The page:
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SEC Charges Milwaukee-Based Advisory Firm for Receiving Undisclosed Compensation On Client Transactions

Dec. 12, 2018

File No. 3-18926

December 12, 2018 - The Securities and Exchange Commission today announced that Landaas & Company (L&C), a dually registered investment adviser and broker-dealer, and Robert W. Landaas, the company's owner and Chairman, have agreed to settle charges that they received undisclosed compensation from an unaffiliated clearing broker on client transaction fees, creating a conflict of interest.

According to the SEC's order, L&C added $20 to client transactions, which it described to customers as a "Service Charge" for an unaffiliated third-party clearing broker's execution and clearing services. .  L&C used what was often a small portion of the Service Charge to pay the third-party broker, and the balance, which ranged from $3 to $20, was then credited to L&C.  The SEC's order found that L&C earned more than $320,000 from the undisclosed credits and did not disclose the receipt of these payments to its clients.  In addition, L&C also failed to disclose over $80,000 in revenue sharing payments it received from the third-party broker based on investments L&C selected for its clients.

The SEC's order found that L&C and Landaas violated the antifraud and compliance provisions of the federal securities laws. L&C willfully violated Sections 206(2), 206(4), and 207 of the Investment Advisers Act of 1940 (Advisers Act) and Rule 206(4)-7 thereunder and Landaas willfully violated Section 206(2) and caused L&C's violations of Sections 206(4) and 207 and Rule 206(4)-7. Without admitting or denying the findings, L&C and Landaas consented to the entry of a cease-and-desist order requiring them to pay disgorgement and prejudgment interest totaling $468,941 and a civil penalty of $130,000. The order also censures the respondents, requires them to retain an independent compliance consultant, and establishes a Fair Fund to compensate harmed advisory clients.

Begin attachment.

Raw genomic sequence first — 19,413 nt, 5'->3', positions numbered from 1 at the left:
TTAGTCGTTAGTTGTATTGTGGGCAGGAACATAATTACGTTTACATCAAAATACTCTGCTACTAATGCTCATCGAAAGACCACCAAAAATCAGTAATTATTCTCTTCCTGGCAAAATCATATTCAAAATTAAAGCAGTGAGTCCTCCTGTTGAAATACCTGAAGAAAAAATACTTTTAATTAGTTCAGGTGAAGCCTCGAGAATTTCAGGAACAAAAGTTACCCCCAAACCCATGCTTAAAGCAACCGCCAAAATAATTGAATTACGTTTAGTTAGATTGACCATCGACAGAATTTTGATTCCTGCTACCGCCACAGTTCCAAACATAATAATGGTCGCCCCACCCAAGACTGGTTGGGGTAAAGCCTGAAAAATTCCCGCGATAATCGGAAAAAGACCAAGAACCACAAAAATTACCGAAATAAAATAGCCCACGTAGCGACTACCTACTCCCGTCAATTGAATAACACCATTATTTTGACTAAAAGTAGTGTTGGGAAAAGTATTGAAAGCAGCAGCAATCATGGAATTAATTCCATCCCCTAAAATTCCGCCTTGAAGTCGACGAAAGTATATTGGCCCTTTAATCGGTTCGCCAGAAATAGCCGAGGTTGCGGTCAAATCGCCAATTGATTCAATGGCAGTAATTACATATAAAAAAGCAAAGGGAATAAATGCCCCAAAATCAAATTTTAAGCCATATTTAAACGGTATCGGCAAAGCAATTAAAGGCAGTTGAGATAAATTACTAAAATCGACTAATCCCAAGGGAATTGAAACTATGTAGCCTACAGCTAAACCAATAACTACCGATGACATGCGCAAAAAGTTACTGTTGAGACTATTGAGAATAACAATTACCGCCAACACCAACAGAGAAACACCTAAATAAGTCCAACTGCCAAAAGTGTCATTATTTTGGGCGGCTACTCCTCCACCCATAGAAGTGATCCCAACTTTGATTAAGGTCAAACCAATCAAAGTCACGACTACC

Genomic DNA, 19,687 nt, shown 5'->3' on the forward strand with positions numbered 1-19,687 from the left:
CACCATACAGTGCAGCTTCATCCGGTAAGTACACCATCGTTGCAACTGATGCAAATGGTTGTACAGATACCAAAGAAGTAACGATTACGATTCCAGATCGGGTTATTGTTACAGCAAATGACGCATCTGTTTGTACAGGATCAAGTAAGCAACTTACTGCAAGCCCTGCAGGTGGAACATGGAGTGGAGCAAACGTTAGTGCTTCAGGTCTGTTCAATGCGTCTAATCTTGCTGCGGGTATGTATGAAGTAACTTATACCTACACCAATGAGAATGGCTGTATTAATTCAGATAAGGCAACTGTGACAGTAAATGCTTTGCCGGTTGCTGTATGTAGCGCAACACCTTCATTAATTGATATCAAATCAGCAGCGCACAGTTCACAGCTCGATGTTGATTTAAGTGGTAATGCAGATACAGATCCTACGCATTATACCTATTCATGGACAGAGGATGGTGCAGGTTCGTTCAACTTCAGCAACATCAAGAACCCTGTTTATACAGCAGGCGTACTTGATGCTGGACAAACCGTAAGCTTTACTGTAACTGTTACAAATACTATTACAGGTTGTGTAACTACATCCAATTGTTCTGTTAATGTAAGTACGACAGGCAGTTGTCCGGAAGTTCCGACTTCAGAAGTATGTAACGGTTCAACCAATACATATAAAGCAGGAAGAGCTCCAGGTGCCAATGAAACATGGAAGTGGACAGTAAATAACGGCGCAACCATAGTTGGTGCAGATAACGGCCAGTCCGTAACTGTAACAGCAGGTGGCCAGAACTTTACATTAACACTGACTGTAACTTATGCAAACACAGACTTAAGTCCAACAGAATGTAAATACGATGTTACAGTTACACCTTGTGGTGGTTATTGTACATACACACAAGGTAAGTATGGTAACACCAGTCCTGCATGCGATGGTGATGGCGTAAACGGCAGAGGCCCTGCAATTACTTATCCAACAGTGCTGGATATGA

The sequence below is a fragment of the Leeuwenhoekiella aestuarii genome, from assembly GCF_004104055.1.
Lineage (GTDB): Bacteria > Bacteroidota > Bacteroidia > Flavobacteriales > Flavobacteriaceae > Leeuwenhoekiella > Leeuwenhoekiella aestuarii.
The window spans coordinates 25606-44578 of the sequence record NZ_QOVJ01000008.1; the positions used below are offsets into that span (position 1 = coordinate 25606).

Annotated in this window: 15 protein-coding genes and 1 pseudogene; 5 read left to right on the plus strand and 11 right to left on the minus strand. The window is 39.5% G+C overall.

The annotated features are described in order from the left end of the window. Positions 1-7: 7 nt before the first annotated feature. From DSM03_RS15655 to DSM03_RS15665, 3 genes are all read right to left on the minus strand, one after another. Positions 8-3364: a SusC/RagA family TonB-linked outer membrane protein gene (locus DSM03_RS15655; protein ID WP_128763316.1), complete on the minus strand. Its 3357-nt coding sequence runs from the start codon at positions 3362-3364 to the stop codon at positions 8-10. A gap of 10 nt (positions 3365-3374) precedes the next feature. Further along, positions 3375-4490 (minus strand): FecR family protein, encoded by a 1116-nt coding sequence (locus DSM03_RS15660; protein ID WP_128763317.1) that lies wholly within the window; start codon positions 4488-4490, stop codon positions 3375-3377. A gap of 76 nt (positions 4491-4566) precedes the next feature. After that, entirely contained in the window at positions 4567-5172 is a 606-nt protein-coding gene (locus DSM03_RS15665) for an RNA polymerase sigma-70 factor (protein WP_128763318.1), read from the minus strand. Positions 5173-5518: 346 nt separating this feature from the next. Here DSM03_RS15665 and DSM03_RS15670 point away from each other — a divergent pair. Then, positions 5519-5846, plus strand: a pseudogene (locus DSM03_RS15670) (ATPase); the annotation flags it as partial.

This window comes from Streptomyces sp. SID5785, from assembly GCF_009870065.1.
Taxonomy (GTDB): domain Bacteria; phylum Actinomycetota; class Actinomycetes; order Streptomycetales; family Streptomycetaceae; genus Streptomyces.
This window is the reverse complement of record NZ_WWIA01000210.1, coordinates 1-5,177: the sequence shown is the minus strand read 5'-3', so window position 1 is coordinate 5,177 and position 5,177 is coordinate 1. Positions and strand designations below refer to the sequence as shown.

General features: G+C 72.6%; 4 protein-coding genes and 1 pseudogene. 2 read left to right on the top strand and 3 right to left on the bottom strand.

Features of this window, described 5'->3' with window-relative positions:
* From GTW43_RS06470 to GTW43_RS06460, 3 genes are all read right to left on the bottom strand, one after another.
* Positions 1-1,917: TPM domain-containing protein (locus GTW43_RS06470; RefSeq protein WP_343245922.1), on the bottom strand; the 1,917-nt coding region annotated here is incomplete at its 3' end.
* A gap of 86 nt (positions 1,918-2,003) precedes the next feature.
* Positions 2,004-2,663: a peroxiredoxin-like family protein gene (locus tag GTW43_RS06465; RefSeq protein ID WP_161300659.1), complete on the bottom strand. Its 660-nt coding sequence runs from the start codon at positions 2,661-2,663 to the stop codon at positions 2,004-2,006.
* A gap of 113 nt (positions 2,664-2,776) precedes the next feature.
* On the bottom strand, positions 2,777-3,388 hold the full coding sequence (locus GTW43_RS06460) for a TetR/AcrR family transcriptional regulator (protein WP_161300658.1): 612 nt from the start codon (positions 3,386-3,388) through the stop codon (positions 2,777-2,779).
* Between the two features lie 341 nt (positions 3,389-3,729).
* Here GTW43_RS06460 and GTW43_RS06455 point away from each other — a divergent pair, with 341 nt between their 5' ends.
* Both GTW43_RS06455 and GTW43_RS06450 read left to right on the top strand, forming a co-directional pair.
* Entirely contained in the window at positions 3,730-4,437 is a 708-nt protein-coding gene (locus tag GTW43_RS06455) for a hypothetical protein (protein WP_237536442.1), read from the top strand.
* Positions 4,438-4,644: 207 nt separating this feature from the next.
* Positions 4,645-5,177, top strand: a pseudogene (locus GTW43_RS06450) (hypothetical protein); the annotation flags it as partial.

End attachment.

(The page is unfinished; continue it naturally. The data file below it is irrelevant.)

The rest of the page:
The SEC's investigation was conducted by Andrew Shoenthal and Paul Montoya of the Asset Management Unit in Chicago. The examination that led to the investigation was conducted by Malinda Pileggi, Stacey Gohl, and Will Davis of the Chicago Regional Office.

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